I am already hypersensitive and empathic, but when I am anxious, I am even more so. Emotions of others influence me the same as it does them. Just the sound of the television or radio can make me very nervous. I am constantly wondering if everyone is happy, if everyone is okay, if anyone needs help and if anyone needs me. Needless to say, with 5 kids and a husband, making everyone happy all the time is impossible. It is also unhealthy and unnecessary. I am inviting them to take advantage of my good nature, and with them being kids, they probably do.
I am now trying to turn my hypersensitivity and empathic personality into something positive. My therapist helped me a lot with this. She taught me to set boundaries for myself. This was a difficult thing for me to do, because that means doing something ‘selfish’. But, as long as your boundaries are fair and realistic, you are saying: “I will be nice to everything and everybody, but you cannot take advantage of that.” My therapist says being empathic is a superpower. I am not that far yet, but I am learning.
4. The constant urge to work
I am the breadwinner in our household. That is because we need one person to look after the kids, cook food and do all the errands. This alone is another more than full-time job. The financial state of our family depends on me and that in itself makes me nervous. We do not get child support, because I am foreign. When I work, I make money and when I do not work, we miss out on finances we could have had. That responsibility makes me want to use every minute. As a result, I was often working weekends and evenings and far too many hours a week. Not only is that unhealthy, it also means that there is no time left for anything else.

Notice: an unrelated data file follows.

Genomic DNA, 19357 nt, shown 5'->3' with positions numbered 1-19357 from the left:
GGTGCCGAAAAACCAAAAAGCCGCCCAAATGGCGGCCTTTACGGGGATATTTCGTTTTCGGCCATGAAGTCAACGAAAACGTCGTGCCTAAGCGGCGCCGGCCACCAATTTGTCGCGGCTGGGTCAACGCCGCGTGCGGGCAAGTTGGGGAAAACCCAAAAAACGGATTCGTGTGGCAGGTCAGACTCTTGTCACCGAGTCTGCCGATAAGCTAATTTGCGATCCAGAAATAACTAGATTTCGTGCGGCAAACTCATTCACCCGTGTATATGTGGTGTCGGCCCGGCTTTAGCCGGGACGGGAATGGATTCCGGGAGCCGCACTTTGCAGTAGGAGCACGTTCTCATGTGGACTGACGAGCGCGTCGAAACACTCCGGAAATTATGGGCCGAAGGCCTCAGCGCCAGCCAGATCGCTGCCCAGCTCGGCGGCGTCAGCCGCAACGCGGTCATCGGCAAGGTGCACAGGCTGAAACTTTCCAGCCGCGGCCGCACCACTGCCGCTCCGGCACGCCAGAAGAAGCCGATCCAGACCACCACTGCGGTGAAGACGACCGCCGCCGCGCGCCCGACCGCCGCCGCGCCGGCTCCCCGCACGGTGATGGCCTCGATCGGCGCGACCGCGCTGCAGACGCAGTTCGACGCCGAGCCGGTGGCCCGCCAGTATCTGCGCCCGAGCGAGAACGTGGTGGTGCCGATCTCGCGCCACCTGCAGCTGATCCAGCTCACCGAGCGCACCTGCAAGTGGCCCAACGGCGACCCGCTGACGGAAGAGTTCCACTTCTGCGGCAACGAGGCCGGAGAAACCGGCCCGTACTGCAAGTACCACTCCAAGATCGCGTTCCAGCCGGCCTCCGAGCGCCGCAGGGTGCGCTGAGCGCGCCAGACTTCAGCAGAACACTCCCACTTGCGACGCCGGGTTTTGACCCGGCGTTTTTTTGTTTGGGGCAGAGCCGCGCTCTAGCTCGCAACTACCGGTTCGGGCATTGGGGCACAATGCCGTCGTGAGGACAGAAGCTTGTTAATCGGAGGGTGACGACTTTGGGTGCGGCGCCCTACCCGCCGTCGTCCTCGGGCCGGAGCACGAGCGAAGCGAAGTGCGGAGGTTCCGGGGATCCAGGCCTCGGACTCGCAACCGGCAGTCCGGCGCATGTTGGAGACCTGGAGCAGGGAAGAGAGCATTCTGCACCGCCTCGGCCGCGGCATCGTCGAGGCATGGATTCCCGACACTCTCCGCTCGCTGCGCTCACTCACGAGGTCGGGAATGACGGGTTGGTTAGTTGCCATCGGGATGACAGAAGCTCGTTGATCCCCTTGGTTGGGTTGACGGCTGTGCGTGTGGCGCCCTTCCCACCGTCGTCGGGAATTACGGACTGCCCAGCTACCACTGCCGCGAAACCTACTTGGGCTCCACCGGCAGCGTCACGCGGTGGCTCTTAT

Dealing with this was hard, because giving up on money influences everyone in our household. I no longer start working before 9 o’clock in the morning and often I start even later than that. That gives me time to relax and run in the morning and just to take some time for myself. I also do not work during the weekends anymore and I try to finish around 4 o’clock in the afternoon. When I give clients deadlines, I do not make them too tight and instead I give myself more time than I would actually need. I feel better, I experience less work-pressure and I am more productive. The irony of it all is that my income has not gone down at all.
5. Non-stop thoughts
Luckily, I am not a worrier, but I do think about things and try to find explanations. When I am anxious, my head does not stop. Thoughts are going through my head constantly, about anything. Random subjects, things to do, things that still need to be solved or what we are planning. It is extremely tiring to not be able to think nothing. It is something that I still struggle with.